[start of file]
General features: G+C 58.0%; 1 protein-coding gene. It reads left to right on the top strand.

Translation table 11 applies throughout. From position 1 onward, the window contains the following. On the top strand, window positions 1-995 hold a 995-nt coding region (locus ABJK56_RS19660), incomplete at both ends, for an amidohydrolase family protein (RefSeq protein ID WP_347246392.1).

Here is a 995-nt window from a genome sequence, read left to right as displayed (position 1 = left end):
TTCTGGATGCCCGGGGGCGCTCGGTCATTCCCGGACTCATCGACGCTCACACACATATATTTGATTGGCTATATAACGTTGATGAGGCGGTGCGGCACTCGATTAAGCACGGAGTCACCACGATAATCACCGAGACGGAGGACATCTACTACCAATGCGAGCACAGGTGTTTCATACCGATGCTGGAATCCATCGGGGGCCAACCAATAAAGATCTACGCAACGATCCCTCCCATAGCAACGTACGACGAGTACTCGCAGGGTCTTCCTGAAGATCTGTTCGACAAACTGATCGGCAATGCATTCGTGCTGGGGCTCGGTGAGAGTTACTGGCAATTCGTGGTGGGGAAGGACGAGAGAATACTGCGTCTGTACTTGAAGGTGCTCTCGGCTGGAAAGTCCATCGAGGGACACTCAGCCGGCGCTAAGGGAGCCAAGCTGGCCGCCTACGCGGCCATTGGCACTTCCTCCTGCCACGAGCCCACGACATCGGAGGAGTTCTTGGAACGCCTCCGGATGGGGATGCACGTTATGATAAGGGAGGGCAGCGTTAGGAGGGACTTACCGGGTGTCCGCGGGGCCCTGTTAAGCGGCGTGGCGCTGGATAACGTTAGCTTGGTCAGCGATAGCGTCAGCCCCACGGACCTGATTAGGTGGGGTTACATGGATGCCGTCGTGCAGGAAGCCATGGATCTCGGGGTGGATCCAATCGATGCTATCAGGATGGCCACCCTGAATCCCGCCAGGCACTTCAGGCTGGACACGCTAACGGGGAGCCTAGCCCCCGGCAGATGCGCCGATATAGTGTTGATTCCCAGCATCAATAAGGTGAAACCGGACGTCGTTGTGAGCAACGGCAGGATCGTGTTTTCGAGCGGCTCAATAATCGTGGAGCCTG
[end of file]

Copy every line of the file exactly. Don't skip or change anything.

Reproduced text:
General features: G+C 58.0%; 1 protein-coding gene. It reads left to right on the top strand.

Translation table 11 applies throughout. From position 1 onward, the window contains the following. On the top strand, window positions 1-995 hold a 995-nt coding region (locus ABJK56_RS19660), incomplete at both ends, for an amidohydrolase family protein (RefSeq protein ID WP_347246392.1).

Here is a 995-nt window from a genome sequence, read left to right as displayed (position 1 = left end):
TTCTGGATGCCCGGGGGCGCTCGGTCATTCCCGGACTCATCGACGCTCACACACATATATTTGATTGGCTATATAACGTTGATGAGGCGGTGCGGCACTCGATTAAGCACGGAGTCACCACGATAATCACCGAGACGGAGGACATCTACTACCAATGCGAGCACAGGTGTTTCATACCGATGCTGGAATCCATCGGGGGCCAACCAATAAAGATCTACGCAACGATCCCTCCCATAGCAACGTACGACGAGTACTCGCAGGGTCTTCCTGAAGATCTGTTCGACAAACTGATCGGCAATGCATTCGTGCTGGGGCTCGGTGAGAGTTACTGGCAATTCGTGGTGGGGAAGGACGAGAGAATACTGCGTCTGTACTTGAAGGTGCTCTCGGCTGGAAAGTCCATCGAGGGACACTCAGCCGGCGCTAAGGGAGCCAAGCTGGCCGCCTACGCGGCCATTGGCACTTCCTCCTGCCACGAGCCCACGACATCGGAGGAGTTCTTGGAACGCCTCCGGATGGGGATGCACGTTATGATAAGGGAGGGCAGCGTTAGGAGGGACTTACCGGGTGTCCGCGGGGCCCTGTTAAGCGGCGTGGCGCTGGATAACGTTAGCTTGGTCAGCGATAGCGTCAGCCCCACGGACCTGATTAGGTGGGGTTACATGGATGCCGTCGTGCAGGAAGCCATGGATCTCGGGGTGGATCCAATCGATGCTATCAGGATGGCCACCCTGAATCCCGCCAGGCACTTCAGGCTGGACACGCTAACGGGGAGCCTAGCCCCCGGCAGATGCGCCGATATAGTGTTGATTCCCAGCATCAATAAGGTGAAACCGGACGTCGTTGTGAGCAACGGCAGGATCGTGTTTTCGAGCGGCTCAATAATCGTGGAGCCTG